Book Review: Kingdom of Souls

Rena Barron

Rating: 3.5 out of 5.

published: 3rd September 2019
spoilers? no



Arrah is a young woman from a long line of the most powerful witch doctors in the land. But she fails at magic, fails to call upon the ancestors and can’t even cast the simplest curse.

Shame and disappointment dog her.

When strange premonitions befall her family and children in the kingdom begin to disappear, Arrah undergoes the dangerous and scorned process of selling years of her life for magic. This borrowed power reveals a nightmarish betrayal and a danger beyond what she could have imagined. Now Arrah must find a way to master magic, or at least buy it, in order to save herself and everything she holds dear.

An explosive fantasy set in a world of magic and legend with a twist you will never see coming.

Galley provided by publisher

Kingdom of Souls was, in the end, a solid debut novel. It was an epic fantasy full of twists and turns, and with characters to love right from the beginning. And, for the most part, I really enjoyed it. That sounds ominous, but it’s not to say there were parts I actively hated, just. Slightly disliked, I guess.

The book starts with the premise that Arrah, the daughter of two of the most powerful witchdoctors in the country, does not have magic. This proves a constant disappointment to her mother, although her father is more circumspect about it. When one of Arrah’s friends disappears, along with a number of other children, she decides to bargain in a ritual which will give her magic.

The storyline is less a mystery than I was expecting, in all honesty. That’s not a bad thing, because the route it took made the book a lot more tense. Because you (and Arrah) know who did it and their plan, but there’s magic involved, and just how is Arrah going to get out of this situation. And the way Rena Barron builds up that tension across the book is incredible. Which is why the last fifth of the book or so felt a little disappointing. All that tension is lost in favour of some meandering (and absolutely unnecessary het drama). Add into that the fact that there didn’t seem to be limits on the magic people could do? Some scenes felt like they finished too quickly. So, really, it just lost a little momentum towards the end (although the end itself was great).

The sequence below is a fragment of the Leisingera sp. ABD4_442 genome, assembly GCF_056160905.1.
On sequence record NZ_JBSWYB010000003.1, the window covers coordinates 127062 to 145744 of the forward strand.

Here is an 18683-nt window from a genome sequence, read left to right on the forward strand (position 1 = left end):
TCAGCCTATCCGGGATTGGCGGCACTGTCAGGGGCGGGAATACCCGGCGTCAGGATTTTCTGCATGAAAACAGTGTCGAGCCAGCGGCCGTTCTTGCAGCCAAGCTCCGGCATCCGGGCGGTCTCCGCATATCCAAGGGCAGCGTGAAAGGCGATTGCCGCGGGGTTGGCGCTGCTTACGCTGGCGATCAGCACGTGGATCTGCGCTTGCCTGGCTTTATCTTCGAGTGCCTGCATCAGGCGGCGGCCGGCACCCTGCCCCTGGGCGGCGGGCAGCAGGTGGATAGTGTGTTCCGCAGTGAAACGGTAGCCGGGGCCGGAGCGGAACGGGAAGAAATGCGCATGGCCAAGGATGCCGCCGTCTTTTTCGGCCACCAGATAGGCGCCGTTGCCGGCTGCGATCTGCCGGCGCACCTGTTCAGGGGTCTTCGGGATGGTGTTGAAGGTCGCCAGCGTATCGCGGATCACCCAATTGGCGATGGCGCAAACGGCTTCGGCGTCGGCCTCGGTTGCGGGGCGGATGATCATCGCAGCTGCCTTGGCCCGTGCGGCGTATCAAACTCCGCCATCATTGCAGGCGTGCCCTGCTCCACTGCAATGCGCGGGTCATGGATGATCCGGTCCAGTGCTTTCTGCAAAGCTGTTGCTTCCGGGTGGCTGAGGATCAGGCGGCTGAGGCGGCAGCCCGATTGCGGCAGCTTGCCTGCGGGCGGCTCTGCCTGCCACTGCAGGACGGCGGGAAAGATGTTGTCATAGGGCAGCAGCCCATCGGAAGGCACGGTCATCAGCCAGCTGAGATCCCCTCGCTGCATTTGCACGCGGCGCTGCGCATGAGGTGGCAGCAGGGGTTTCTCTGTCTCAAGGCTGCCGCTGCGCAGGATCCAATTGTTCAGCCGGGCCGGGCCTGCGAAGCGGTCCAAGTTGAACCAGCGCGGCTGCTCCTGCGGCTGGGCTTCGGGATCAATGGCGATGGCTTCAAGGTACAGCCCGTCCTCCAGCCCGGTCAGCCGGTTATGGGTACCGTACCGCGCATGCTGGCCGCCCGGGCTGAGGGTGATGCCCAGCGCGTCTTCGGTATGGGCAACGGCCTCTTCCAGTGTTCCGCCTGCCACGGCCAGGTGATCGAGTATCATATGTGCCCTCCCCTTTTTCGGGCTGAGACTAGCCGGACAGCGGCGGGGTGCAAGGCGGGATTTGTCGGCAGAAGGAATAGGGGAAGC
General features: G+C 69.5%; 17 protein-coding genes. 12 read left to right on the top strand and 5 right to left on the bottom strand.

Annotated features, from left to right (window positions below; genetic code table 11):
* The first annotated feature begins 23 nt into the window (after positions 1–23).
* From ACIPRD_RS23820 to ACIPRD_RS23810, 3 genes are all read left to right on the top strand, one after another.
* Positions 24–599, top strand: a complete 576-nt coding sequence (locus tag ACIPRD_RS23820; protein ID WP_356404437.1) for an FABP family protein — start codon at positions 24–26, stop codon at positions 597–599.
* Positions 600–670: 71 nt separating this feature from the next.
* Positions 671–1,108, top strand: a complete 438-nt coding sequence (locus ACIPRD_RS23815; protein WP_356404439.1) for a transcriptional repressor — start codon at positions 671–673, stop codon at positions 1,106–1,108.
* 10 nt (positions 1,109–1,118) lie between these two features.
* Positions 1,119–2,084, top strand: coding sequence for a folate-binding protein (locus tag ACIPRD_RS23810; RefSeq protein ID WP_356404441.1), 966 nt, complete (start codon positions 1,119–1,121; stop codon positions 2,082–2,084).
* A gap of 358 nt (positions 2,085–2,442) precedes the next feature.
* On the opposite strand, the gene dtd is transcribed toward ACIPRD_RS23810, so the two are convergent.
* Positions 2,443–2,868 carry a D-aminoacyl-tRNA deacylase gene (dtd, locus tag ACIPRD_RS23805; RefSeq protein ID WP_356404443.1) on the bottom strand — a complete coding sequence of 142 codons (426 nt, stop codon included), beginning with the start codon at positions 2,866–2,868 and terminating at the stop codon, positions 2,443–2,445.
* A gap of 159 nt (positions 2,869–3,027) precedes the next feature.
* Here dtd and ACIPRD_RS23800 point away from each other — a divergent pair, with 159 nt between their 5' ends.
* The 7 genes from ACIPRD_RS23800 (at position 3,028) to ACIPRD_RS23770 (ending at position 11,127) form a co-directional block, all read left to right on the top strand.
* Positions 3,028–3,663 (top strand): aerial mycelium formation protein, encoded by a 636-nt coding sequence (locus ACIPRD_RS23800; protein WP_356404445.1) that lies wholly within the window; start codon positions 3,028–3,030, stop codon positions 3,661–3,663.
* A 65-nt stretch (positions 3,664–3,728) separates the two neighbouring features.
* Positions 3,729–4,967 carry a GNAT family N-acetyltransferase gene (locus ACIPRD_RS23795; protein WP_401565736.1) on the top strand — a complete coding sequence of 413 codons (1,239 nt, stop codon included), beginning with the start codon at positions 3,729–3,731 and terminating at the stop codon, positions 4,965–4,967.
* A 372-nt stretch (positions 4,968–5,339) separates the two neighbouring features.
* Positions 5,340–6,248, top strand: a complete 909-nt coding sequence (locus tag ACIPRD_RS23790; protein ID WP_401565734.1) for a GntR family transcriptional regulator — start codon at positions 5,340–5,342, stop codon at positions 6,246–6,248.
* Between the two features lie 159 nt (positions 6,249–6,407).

There were also a couple of other things that clearly marked it as a debut for me. One was how the story flowed. For the most part, it was fine, but once or twice events would happen abruptly and just gave me a bit of a huh? moment (events that you wouldn’t expect to happen abruptly, in particular). The other thing was there were sometimes lines which I was clearly supposed to take as some obvious conclusion to draw given some previous information. Only I didn’t know the previous information. Obviously, both these things could just be me, not paying enough attention while I’m reading or whatever. And also, if not, they’re things that can resolve with experience anyway.

But, to end on a positive note, the best part of this book was the characters. I loved them all (at least those that I was supposed to), although certain characters made me want to shake them (that het drama……..) and others I wanted to see more of (give me that f/f). Overall though, I think you need a combination of great characters and fast moving plot to write a good fantasy novel, and this had both of them.

And now, after that final twist, I will be waiting impatiently for the next book.

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